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    Lebanon Government - 1991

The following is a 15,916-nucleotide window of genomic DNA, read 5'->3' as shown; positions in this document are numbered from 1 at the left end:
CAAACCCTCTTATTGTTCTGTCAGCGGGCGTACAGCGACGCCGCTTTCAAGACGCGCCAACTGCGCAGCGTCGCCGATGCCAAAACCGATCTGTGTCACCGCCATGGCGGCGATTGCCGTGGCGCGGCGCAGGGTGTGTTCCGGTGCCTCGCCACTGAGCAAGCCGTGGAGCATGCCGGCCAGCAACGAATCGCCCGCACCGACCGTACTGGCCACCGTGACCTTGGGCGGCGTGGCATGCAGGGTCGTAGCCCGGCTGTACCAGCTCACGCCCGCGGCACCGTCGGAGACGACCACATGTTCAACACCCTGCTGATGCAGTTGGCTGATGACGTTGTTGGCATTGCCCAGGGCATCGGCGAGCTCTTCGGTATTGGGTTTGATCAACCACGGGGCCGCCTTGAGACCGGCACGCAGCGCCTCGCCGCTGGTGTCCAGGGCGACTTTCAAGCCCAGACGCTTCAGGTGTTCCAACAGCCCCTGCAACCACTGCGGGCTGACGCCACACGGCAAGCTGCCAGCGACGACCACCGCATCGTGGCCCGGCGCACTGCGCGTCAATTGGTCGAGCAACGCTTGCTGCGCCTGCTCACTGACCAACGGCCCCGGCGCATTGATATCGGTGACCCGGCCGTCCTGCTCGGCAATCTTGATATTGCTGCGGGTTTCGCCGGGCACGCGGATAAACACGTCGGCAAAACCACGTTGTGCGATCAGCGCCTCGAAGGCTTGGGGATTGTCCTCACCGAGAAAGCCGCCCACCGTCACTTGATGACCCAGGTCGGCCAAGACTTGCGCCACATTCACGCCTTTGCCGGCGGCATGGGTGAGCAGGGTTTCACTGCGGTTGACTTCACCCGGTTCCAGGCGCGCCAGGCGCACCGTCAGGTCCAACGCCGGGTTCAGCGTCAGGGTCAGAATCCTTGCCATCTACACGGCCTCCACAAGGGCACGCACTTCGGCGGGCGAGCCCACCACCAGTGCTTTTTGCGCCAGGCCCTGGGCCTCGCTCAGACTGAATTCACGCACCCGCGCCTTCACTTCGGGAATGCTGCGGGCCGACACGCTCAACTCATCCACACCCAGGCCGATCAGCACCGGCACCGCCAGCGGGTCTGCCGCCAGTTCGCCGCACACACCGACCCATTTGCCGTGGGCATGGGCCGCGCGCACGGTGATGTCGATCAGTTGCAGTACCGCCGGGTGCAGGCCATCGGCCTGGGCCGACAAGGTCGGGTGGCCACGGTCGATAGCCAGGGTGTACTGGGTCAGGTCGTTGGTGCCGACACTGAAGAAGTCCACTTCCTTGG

Note: Between early 1975 and late 1976 Lebanon was torn by civil war between its Christians--then aided by Syrian troops--and its Muslims and their Palestinian allies. The cease-fire established in October 1976 between the domestic political groups generally held for about six years, despite occasional fighting. Syrian troops constituted as the Arab Deterrent Force by the Arab League have remained in Lebanon. Syria's move toward supporting the Lebanese Muslims and the Palestinians and Israel's growing support for Lebanese Christians brought the two sides into rough equilibrium, but no progress was made toward national reconciliation or political reforms--the original cause of the war. Continuing Israeli concern about the Palestinian presence in Lebanon led to the Israeli invasion of Lebanon in June 1982. Israeli forces occupied all of the southern portion of the country and mounted a summer-long siege of Beirut, which resulted in the evacuation of the PLO from Beirut in September under the supervision of a multinational force (MNF) made up of US, French, and Italian troops. Within days of the departure of the MNF, Lebanon's newly elected president, Bashir Gemayel, was assassinated. In the wake of his death, Christian militiamen massacred hundreds of Palestinian refugees in two Beirut camps. This prompted the return of the MNF to ease the security burden on Lebanon's weak Army and security forces. In late March 1984 the last MNF units withdrew. Lebanese Parliamentarians met in Taif, Saudi Arabia in late 1989 and concluded a national reconciliation pact that codified a new power-sharing formula, specifiying a Christian president but giving Muslims more authority. Rene Muawad was subsequently elected president on 4 November 1989, ending a 13-month period during which Lebanon had no president and rival Muslim and Christian governments. Muawad was assassinated 17 days later, on 22 November; on 24 November Ilyas Harawi was elected to succeed Muawad. In October 1990, the chances for ending the 16 year old civil war and implementing Ta'if were markedly improved when Syrian and Lebanese forces ousted renegade Christian General Awn from his stronghold in East Beirut. Awn had defied the legitimate government and established a separate mini-state within East Beirut after being appointed acting Prime Minister by outgoing President Gemayel in 1988. Awn and his supporters feared Ta'if would diminish Christian power in Lebanon and increase the influence of Syria. Since the removal of Awn, the Lebanese Government has reunited the capital city and implemented a phased plan to disarm the militias and gradually reestablish authority throughout Lebanon. The army has deployed from Beirut north along the coast road to Tripoli, southeast into the Shuf mountains, and south to the vicinity of Sidon. Many militiamen from Christian and Muslim groups have evacuated Beirut for their strongholds in the north, south, and east of the country. Some heavy weapons possessed by the militias have been turned over to the government, which has begun a plan to integrate some militiamen into the military and the internal security forces. Lebanon and Syria signed a treaty of friendship and cooperation in May 1991. Lebanon continues to be partially occupied by Syrian troops, which are deployed in East and West Beirut, its southern suburbs, the Bekaa Valley, and throughout northern Lebanon. Iran also maintains a small contingent of revolutionary guards in the Bekaa Valley and South Lebanon to support Lebanese Islamic fundamentalist groups. Israel withdrew the bulk of its forces from the south in 1985, although it still retains troops in a 10-km-deep security zone north of its border with Lebanon. Israel arms and trains the Army of South Lebanon (ASL), which also occupies the security zone and is Israel's first line of defense against attacks on its northern border. The following description is based on the present constitutional and customary practices of the Lebanese system.